“We had one of the best meets in the country last year,” Schuster said. “We were up when most were down. I don’t know if we will get that this year or not. I don’t know if we were lucky, but I would like to think that it’s because we did push the quality issue. We had decent field sizes and had a good number of races each day. And we did that with the 644 stalls we have.”
Indiana Downs is located less than 90 minutes from Kentucky racetracks and training centers, and last year successfully lured horses from those facilities.
“I think it is time to make some changes in these programs,” Schuster said. “The other breeds have done a little bit more. This is the time because if we don’t start—I’ve heard the argument of three years, five years, or seven years—with the whole quality thing of both open and breed development, it’s going to perpetuate itself and encourage people to continue breeding horses that are going to arrive at (the bottom level) more often.
“There are nice stallions coming into the state. People are moving up, but I do think it needs to be hastened along just a little bit.”
Debate figures to linger
At the Jan. 29 IHRC meeting, commissioner Alan Armstrong said Gorajec isn’t being a “dictator” and wants input. He said there is broad agreement that quality should be a goal.
“We’ve all said, ‘Hey, quality is good,’ ” Armstrong said. “We wouldn’t have Lucas Oil Stadium, I guarantee you, if the (Indianapolis) Colts kept going 1 and 15. The government is spending money. They want something in return. And it usually is quality.
“Joe is saying the quality is not there. He wants to work with the stakeholders to get it where it should and could be. I would love to see our horses go down to Kentucky and bring back Kentucky money, and Illinois and Ohio (money). That’s what I would like to see. Shouldn’t that be a goal here, or do you just want to regurgitate our own money?”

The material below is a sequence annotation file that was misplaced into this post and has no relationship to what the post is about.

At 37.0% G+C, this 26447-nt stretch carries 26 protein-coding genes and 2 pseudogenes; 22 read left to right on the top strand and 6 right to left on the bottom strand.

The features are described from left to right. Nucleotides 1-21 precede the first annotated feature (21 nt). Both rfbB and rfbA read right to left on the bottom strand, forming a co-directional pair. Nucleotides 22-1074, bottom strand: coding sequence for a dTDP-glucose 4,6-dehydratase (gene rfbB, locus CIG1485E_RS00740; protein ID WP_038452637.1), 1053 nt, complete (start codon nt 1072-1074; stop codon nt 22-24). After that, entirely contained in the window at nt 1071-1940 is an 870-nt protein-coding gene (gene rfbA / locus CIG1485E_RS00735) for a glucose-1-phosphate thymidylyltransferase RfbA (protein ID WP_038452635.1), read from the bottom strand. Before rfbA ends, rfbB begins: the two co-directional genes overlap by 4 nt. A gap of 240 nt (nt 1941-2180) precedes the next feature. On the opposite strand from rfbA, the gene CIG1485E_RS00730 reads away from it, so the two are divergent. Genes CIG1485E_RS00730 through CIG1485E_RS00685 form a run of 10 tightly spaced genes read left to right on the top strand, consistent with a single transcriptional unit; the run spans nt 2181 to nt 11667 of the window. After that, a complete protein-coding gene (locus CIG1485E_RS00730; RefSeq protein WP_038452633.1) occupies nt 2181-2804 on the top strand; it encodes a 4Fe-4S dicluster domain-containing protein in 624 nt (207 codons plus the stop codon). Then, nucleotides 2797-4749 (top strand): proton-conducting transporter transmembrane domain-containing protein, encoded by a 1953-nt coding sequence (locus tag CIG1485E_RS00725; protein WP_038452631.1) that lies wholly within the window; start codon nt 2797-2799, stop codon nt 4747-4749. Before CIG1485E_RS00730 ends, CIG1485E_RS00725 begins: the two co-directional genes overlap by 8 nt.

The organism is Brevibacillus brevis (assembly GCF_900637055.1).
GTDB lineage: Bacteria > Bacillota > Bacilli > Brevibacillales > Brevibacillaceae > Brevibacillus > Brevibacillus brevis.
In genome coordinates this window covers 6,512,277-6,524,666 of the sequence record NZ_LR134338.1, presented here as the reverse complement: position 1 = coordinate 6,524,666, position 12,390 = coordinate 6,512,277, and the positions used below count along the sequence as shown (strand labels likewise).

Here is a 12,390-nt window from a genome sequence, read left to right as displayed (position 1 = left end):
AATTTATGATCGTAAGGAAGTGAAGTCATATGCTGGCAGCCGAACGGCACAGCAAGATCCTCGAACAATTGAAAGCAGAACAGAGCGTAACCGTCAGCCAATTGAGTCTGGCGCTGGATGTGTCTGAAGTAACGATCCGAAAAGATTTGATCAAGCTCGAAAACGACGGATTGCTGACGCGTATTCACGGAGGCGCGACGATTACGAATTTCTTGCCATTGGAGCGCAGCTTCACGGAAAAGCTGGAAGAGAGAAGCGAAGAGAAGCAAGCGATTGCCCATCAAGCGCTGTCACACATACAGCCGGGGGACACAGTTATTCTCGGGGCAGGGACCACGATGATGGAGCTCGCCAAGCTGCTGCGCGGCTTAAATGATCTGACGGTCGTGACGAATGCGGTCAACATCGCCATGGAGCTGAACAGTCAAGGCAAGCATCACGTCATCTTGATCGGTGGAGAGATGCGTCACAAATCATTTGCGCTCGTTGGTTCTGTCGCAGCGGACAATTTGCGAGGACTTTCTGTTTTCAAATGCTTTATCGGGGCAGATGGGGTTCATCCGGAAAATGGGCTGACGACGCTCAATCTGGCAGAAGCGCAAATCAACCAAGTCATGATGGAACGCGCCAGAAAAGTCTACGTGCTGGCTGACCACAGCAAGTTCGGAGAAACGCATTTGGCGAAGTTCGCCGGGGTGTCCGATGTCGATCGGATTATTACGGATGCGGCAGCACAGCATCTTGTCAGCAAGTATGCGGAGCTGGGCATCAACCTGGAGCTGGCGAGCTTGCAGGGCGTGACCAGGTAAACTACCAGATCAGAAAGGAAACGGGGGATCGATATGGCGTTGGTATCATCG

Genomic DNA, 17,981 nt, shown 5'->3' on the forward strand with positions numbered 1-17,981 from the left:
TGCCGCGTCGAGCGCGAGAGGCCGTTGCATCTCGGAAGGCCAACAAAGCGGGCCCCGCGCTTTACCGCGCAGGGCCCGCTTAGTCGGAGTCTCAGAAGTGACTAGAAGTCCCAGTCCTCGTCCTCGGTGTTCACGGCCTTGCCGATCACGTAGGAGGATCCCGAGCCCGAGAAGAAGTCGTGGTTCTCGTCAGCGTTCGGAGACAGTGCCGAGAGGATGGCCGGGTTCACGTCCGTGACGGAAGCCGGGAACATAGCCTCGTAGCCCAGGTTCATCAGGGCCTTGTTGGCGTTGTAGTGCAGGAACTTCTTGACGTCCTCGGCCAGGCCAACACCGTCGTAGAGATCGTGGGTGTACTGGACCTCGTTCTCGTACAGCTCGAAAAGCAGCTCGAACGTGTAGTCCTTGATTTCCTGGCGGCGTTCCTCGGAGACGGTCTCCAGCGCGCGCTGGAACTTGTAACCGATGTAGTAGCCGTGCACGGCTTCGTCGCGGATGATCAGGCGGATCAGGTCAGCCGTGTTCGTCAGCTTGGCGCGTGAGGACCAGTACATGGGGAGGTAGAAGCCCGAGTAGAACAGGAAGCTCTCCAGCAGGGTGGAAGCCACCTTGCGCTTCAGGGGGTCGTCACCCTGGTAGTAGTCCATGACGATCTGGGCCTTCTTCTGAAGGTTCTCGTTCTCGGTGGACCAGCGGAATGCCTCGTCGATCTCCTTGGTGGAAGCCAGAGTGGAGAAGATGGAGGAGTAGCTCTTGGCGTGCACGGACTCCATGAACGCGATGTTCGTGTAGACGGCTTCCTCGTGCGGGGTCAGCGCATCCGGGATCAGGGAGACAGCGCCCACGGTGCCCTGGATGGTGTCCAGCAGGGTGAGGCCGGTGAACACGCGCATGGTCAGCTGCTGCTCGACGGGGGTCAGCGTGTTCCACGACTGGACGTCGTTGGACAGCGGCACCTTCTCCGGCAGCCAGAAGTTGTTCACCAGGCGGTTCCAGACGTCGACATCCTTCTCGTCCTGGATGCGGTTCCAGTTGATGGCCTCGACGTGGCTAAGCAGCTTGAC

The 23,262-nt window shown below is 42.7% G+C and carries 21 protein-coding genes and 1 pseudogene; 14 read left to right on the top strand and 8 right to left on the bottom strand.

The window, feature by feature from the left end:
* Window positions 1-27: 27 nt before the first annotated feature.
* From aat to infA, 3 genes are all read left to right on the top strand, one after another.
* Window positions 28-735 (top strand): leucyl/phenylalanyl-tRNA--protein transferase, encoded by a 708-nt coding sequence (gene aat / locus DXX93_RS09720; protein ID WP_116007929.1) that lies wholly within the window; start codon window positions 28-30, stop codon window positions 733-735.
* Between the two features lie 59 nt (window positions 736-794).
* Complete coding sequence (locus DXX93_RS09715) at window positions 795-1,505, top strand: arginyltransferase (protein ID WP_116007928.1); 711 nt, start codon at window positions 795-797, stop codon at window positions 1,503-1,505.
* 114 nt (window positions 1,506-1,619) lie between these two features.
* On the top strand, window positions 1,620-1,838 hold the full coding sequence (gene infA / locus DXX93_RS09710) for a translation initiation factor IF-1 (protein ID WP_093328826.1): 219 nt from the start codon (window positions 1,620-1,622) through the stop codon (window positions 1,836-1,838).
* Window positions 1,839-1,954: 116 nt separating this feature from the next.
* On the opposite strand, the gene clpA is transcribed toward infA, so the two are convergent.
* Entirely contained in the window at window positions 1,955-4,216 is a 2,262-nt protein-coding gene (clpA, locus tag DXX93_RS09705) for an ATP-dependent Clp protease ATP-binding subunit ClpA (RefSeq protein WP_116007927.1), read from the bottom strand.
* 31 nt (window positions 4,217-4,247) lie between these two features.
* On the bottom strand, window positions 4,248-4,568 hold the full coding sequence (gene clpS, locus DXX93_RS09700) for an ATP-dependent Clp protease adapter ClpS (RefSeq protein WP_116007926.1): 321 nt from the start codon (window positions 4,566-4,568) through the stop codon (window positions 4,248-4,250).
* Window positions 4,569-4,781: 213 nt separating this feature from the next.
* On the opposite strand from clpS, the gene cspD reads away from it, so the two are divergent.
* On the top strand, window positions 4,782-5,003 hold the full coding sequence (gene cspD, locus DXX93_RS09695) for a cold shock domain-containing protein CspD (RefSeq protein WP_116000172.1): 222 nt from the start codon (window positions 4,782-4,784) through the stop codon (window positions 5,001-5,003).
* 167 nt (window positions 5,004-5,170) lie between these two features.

Dr. Crystal Chapple, a veterinarian and longtime Thoroughbred breeder in Indiana, gets agitated when she hears suggestions that Indiana-bred horses aren’t of quality. Chapple bred the 6-year-old Indiana-bred gelding Unreachable Star, a great example of how the local program should work.
Owned by Kentucky Rep. David Osborne, Unreachable Star debuted in 2007 and raced evenly in two $30,000 maiden-claiming races at Turfway. In his fourth start, he broke his maiden in an Indiana-bred maiden allowance test at Indiana Downs.
In 2008, he competed well in open allowance company at Presque Isle Downs in Pennsylvania, and later that year won his first stakes, a state-bred event, at Hoosier Park. The three-time stakes winner, in his next-to-last start of 2009, crushed an open allowance field by eight lengths at Churchill Downs.
Unreachable Star, by Unloosened out of Starsovertheriver, has 10 wins in 36 starts for earnings of $314,577.